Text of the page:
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Meet: Angel Plaza

Payload Project Engineering Manager
Johnson Space Center

photo of angel plaza

Who I am and what I do:

I am a Payload Project Engineering Manager for NASA, at the Johnson Space Center. I worked on a PBS documentary called "Working and Living in Space." I am a happy person who looks for fun in all I do. I believe you will live longer with a smile on your face.

I design medical equipment and systems that will work for doctors in hospitals and space. I oversee the development of all the hardware for certain life science experiments for the mission. For us, payload consists of a set of experiments. My team develops the hardware and experiments for use in space.

We work very closely with the investigators/scientists and doctors to do medical science in space. We build, test and go to Cape Canaveral to final test the hardware to be integrated in the shuttle. I worked with the Japanese (Mitsubishi was building equipment for the Japanese Space Agency) on STS-47 designing and building experiment systems. We became good friends working together over the length of the project. It was one of the best times I've had out here at NASA.

For one of my past projects, STS-78, I was able to go to Switzerland. What a beautiful country! I've also worked with the Italians, the Spaniards and the French. There is nothing like the level of cooperation and friendship I have experienced meeting so many different people. This job is so international.

Likes/Dislikes about career

I like most aspects of my job - designing and putting things together with my hands, building and testing them. I like seeing our work fly and work properly, obtaining the information we wanted to obtain. The thing I like least is that the politics involved causes some great science experiments not to be done. There are many good projects that don't survive. The hardest times were after the Challenger exploded. We kept up with our projects, but wondered if we'd ever fly again, or even have a job in the near future.

Preparation for Career

I always wanted to be an engineer until high school when I decided I wanted to be a doctor. I compromised and merged the two. I am a biomedical engineer, which means I do engineering that deals with medical equipment and human engineering issues.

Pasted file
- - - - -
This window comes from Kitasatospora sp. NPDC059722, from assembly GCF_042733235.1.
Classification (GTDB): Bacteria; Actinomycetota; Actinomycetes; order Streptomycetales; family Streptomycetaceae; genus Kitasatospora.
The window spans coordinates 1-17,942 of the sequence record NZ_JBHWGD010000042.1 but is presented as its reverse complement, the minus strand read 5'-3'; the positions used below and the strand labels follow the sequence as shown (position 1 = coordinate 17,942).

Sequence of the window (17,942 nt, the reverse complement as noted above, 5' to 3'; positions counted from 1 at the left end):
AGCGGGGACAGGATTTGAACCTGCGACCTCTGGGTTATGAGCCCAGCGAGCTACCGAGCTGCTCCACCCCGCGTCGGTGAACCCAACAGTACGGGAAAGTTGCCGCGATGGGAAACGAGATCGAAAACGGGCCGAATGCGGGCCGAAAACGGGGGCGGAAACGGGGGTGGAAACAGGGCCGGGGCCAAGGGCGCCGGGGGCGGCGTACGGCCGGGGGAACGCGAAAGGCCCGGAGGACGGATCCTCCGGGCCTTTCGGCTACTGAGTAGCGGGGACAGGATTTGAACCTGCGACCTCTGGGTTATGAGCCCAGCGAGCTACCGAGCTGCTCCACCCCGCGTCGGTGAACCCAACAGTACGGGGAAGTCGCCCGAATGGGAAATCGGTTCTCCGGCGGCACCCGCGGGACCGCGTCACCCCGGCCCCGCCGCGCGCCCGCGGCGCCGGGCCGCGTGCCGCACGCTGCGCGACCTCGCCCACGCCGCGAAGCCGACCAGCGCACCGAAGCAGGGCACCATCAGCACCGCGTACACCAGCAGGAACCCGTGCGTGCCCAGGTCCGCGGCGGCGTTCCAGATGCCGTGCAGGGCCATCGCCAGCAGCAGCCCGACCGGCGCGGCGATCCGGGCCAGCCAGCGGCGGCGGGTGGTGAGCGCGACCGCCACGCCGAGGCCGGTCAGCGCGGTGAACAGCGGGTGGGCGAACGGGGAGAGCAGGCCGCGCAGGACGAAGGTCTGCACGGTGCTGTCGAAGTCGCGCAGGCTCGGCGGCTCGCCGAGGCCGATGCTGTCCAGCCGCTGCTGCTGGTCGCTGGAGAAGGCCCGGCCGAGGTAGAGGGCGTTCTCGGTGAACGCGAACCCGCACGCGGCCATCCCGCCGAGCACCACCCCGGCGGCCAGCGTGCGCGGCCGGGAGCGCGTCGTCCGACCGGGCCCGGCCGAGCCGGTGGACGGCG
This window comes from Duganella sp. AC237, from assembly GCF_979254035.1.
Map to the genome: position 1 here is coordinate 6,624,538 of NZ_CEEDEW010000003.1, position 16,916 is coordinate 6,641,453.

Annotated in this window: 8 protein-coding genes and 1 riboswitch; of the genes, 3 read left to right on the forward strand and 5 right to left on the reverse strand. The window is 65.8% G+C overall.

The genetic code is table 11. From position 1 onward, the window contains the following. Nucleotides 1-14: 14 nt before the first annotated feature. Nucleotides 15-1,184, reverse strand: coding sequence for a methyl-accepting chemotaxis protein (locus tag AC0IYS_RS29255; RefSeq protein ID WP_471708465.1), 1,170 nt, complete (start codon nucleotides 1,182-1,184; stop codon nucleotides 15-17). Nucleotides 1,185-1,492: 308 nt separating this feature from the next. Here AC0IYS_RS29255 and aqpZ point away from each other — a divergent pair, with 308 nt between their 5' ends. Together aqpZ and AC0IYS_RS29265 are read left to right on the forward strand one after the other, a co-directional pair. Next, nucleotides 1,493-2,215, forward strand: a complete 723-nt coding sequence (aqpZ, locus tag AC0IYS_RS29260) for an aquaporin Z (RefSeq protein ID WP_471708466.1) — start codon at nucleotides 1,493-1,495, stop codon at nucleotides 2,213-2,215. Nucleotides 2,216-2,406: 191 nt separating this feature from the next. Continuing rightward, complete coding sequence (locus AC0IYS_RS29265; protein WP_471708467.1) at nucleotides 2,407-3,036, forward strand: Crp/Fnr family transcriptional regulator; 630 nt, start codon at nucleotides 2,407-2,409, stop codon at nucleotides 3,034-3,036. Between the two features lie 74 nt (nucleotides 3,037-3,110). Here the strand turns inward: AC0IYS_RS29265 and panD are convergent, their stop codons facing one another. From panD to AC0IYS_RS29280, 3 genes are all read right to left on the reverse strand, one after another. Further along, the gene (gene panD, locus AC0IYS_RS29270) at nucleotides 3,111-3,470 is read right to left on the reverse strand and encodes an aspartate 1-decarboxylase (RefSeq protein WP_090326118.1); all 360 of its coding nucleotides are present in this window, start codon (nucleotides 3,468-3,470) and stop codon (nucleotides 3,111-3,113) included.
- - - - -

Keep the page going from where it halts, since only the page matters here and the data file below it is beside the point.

I got my Bachelor of Science degree in Biomedical Engineering from Texas A&M. I had to work to help put myself through college. I worked at the Texas A&M library about 20-30 hours per week for the three and a half years I was there. When I graduated I wanted to go to Florida and work for NASA, as Florida is closer to home.

I heard Johnson Space Center was hiring, so I applied. It was a dream come true when I was hired in May of 1985. I started with small projects, designing hardware. My first project flew on STS-26, the first mission after the Challenger exploded. It was so exciting to finally see a project fly.


You must study hard, especially in math and science. Never lose sight of your dreams. It may be tough, but the tough one is the one that always survives.


My family influenced me immensely, especially in the area of education. I was raised to realize how important education is. My dad felt education was the first and most important thing. Though growing up we really had minimal luxuries around the house, we did go to private school. Education is what money went for in our home. My grandfather raised 11 kids selling bread and cheese, but my dad knew how hard that was. My uncle is a professor at the University of Puerto Rico, and attended Texas A&M. Between them all, I knew I would go to college some day. I really looked up to my dad and my uncle. While I was at Texas A&M, I became very interested in the space program.

Personal Information

sunset picture I was born and grew up in Ponce, Puerto Rico, on the south coast. I lived there until I was 19, then I came to the States to go to Texas A & M. As a kid, I loved to read comics, and build plastic models.

Now I read a lot as a way to relieve stress. I originally wanted to go to college in Wisconsin, with my buddies. About the coldest it gets in my hometown in Puerto Rico is 70 degrees, so I felt Wisconsin would be way too cold. I love to garden, and grow lots vegetables and over 20 varieties of roses. I am working on my master's degree in environmental science, another interest of mine.

My mom is a nurse, and one of the most giving people I know. My dad is a mechanical engineer, and he worked for the petrochemical companies. I'm the oldest, with two sisters and a brother. My parents still live in the same house I grew up in.

I am married and have one son, Eric, who is nine. Eric loves computer and electronic games (like Nintendo), and basketball. He has a good heart and loves to help people. I also have two step-sons - Frankie, who works for a petrochemical company in Deer Park; and Lalo, who is in the Air Force stationed in Panama, for the time being. My wife, Sylvia, and I live in Dickinson. We love to barbecue, and go camping and fishing. We love being outside.

Future goals

I like dealing with people and resolving problems. My goal is to be a manager, managing people more than projects. I am already a grandfather and I love it, so I hope to live to be 100 years old. I also try to always be in the right place at the right time.

Learn more from my NeurOn Chats
April 22, l998


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